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From Wikipedia, the free encyclopedia

Julius Beerbohm in a painting by Anders Zorn

Julius Beerbohm (1854-1906) was a Victorian travel-writer, engineer and explorer.

He was the son of Julius Ewald Edward Beerbohm (1811–1892),[1] of Dutch, Lithuanian, and German origin, who had come to England in about 1830 and set up as a prosperous corn merchant.[1] He married an Englishwoman, Constantia Draper, and the couple had four children. Julius Beerbohm's older brother was the renowned actor-manager Herbert Beerbohm Tree; his sister was author Constance Beerbohm. A younger half-brother was the caricaturist and parodist Max Beerbohm.[1] His half-sister Agnes Mary Beerbohm (1865-1949), who became Mrs Ralph Neville in 1884, was a friend of the artist Walter Sickert and modelled for him in his 1906 painting Fancy Dress.[2] His nieces were Viola, Felicity and Iris Tree.


Travels in Patagonia

A European engineer, Beerbohm travelled to Patagonia in 1877 as part of a group sent to survey the land between Port Desire and Santa Cruz. His 1881 book Wanderings in Patagonia; or, Life among the Ostrich Hunters is the account of the time he spent there. In the book he vividly describes the natural history and geography of the country which he labeled 'the last of nature's works'.[3]

Beerbohm traveled across deserts and through jungles with the native Indians, the people Ferdinand Magellan had come upon in 1520 when he discovered the country.[3][4] Beerbohm details a trek through this notoriously hostile terrain and overcomes snowstorms and mutiny, survives a flood and encounters "ostrich" hunters, puma, and swans. A rank amateur, Beerbohm had no previous knowledge of the land, its flora and fauna. Fortunately, for the most part of the journey he traveled with several old hands at ostrich hunting: the memorable Isidro, the Frenchman Guillaume, and the Austrian Maximo.[3]

Most memorable are the several chapters in which the group is stuck on the north side of the Rio Gallegos which was experiencing a severe flood. The group split up, with Beerbohm and Guillaume venturing a dangerous crossing, which almost drowned Beerbohm. When they finally arrived in Sandy Point, the local prison, along with its military guard, mutinied, got drunk, and took over the town, killing many of its citizens.[3]


In a volume of reminiscences collected on the death of Herbert Beerbohm Tree by Max Beerbohm, Herbert's widow Helen Maud Tree recalled Julius:

"It was in the autumn of 1882 that I first met Julius, (Herbert's younger brother (Max, their half-brother was then a little boy of ten). Julius was a brilliant creature, exquisite and elusive: a poet and a dreamer. His poetry was of the soul: his dreams, alas! were of the earth. He was a potential millionaire, and from time to time, one would have said, an actual one. But, over and over again, some bright El Dorado would fade before his vision. Fortunes came quickly, and as quickly were engulfed in new and glittering enterprises. Throughout his eager, hunted life triumph and disaster followed one another in quick succession; but I never saw him - even when misfortunes were huddling on his back - otherwise than calm, perfectly accoutred and equipped, fastidious, fantastic, fsacinating and debonair. When I first knew him he was either engaged to that graceful and gracious being, Mrs Younghusband, or they were just married. He brought her, Evelyn, to see us at Old Burlington Street. She had (has to this day) great beauty, charm and distinction, a lovely way of speaking, lovely manners, and a gentle and rare disposition. After their marriage, they lived in great splendour at Almond's Hotel, and I remember dinner parties where not the decoration but the tablecloth itself was fashioned of Parma violets, and where food and wine were of the nature of a Sybarite's feast. After such Lucullus' feasts, we would sometimes repair to our rooms, where Julius would make me sing "Crépuscule," and where he would also sing, read us his poems or tell us stories of his travels. His was an enchanting personality, and Herbert's pride and joy in him were immense. In their stern and cruel school-days Herbert had been the stronger of the two, the most able to endure; therefore his had been the task to temper hardships to his little brother; and who would accomplish this task so tenderly or with such love and understanding as Herbert? Both brothers, while remembering with delight the beauty of the Thuringian land in spring and summer, recalled with shuddering dislike the iron system of their German school."[5]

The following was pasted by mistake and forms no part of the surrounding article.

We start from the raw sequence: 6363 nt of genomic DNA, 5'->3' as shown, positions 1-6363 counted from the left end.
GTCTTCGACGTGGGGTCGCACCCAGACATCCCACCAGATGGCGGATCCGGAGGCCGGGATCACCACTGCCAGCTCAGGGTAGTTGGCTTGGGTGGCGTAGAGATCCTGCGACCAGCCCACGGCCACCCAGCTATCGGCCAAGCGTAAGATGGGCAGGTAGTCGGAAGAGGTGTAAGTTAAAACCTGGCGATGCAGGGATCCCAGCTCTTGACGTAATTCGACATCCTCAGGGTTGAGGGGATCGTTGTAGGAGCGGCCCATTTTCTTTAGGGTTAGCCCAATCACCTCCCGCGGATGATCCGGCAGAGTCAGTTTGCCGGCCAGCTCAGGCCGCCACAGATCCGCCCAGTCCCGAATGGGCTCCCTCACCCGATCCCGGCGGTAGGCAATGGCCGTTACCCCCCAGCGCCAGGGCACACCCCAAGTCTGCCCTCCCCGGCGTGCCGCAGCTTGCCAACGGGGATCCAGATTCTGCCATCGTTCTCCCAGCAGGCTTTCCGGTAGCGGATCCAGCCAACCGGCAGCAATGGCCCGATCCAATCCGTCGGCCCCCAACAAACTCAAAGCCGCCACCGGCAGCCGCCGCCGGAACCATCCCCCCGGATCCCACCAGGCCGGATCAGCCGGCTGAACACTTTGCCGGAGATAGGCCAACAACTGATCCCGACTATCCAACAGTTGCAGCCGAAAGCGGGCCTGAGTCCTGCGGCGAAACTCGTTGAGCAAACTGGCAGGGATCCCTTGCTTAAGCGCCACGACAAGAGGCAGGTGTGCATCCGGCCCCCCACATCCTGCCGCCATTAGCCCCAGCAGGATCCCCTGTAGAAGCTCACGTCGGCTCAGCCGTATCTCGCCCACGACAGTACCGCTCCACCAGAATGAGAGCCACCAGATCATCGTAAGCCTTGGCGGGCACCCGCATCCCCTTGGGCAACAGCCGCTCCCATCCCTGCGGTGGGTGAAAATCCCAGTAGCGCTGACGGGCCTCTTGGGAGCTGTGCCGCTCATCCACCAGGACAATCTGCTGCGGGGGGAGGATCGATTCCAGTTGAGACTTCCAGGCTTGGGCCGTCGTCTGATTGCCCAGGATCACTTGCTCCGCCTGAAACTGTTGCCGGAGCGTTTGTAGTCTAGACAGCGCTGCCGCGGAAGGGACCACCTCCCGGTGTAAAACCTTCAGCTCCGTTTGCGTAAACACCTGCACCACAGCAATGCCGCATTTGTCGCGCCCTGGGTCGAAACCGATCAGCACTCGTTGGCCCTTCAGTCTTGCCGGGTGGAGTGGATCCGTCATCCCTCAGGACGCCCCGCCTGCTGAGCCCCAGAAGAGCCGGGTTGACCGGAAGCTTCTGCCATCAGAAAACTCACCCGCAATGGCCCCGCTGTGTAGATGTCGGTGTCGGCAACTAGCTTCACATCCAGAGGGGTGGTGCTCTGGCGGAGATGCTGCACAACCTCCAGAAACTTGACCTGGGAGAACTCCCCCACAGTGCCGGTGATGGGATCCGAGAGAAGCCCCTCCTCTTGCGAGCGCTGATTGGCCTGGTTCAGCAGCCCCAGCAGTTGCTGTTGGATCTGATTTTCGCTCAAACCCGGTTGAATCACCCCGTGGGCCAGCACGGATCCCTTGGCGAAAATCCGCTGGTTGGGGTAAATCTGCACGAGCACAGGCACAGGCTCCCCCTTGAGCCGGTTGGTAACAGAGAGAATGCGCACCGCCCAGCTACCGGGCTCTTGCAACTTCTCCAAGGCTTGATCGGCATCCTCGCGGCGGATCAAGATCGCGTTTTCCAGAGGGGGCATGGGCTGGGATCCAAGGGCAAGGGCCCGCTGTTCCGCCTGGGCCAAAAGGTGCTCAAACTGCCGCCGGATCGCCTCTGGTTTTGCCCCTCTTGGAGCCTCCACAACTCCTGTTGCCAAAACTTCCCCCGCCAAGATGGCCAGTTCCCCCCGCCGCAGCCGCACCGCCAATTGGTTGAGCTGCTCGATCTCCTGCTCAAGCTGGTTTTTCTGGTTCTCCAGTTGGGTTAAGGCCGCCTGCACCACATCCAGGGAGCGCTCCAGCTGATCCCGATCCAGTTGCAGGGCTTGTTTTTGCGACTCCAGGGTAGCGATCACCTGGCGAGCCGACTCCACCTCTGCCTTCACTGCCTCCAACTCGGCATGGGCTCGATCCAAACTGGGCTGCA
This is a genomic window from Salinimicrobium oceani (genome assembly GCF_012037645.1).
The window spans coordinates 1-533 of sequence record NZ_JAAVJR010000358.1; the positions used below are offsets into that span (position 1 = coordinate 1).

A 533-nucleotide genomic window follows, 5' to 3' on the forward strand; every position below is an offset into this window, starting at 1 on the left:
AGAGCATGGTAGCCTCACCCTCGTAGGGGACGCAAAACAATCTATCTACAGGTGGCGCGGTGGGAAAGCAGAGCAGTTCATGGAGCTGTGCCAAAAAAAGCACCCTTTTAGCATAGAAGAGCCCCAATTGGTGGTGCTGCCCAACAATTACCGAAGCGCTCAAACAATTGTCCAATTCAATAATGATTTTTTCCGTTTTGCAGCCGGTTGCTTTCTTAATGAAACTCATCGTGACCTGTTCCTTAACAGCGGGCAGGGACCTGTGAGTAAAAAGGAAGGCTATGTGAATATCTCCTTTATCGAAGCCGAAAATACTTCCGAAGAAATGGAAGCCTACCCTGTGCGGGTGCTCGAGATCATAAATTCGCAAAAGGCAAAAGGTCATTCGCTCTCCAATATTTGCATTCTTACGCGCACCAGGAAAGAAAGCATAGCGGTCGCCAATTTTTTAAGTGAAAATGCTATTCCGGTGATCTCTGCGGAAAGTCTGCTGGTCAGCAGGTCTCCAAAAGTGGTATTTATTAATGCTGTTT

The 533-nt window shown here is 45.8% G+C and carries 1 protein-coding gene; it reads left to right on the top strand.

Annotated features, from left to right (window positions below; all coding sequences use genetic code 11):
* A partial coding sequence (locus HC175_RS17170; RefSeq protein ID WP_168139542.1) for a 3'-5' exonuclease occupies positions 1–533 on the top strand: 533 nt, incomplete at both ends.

He had his linen sent from his London home to Paris to be washed.[5][6] Beerbohm's Patagonia sketches provided the basis for the illustrations for Lady Florence Dixie's Across Patagonia (1881).[7]

See also


  1. ^ a b c Google Books listing Max Beerbohm: a Biography, by David Cecil - Houghton Mifflin, 1965
  2. ^ Google Books Listing Baron, Wendy 'Sickert: Paintings and Drawings' Published by Yale University Press (206) pg 315 ISBN 0300111290
  3. ^ a b c d Google Books Listing Beerbohm, Julius 'Wanderings in Patagonia, or, Life among the Ostrich Hunters' Chatto & Windus, London (1881)
  4. ^ Google Books Listing The life of Ferdinand Magellan, and the first circumnavigation of the globe by Francis Henry Hill Guillemard
  5. ^ a b Beerbohm, Max (Reprint, 2008). pp. 10-11
  6. ^ Johnson, Paul 'Languid in life, quick on the draw' - Paul Johnson on Max Beerbohm: A Kind of a Life The Independent October 13 2002
  7. ^ Dixie, Lady Florence 'Across Patagonia' with Illustrations from Sketches by Julius Beerbohm Published by R. Worthington, New York (1881)


  • Beerbohm, Max. Herbert Beerbohm Tree - Some Memories of Him and of His Art Collected by Max Beerbohm.  

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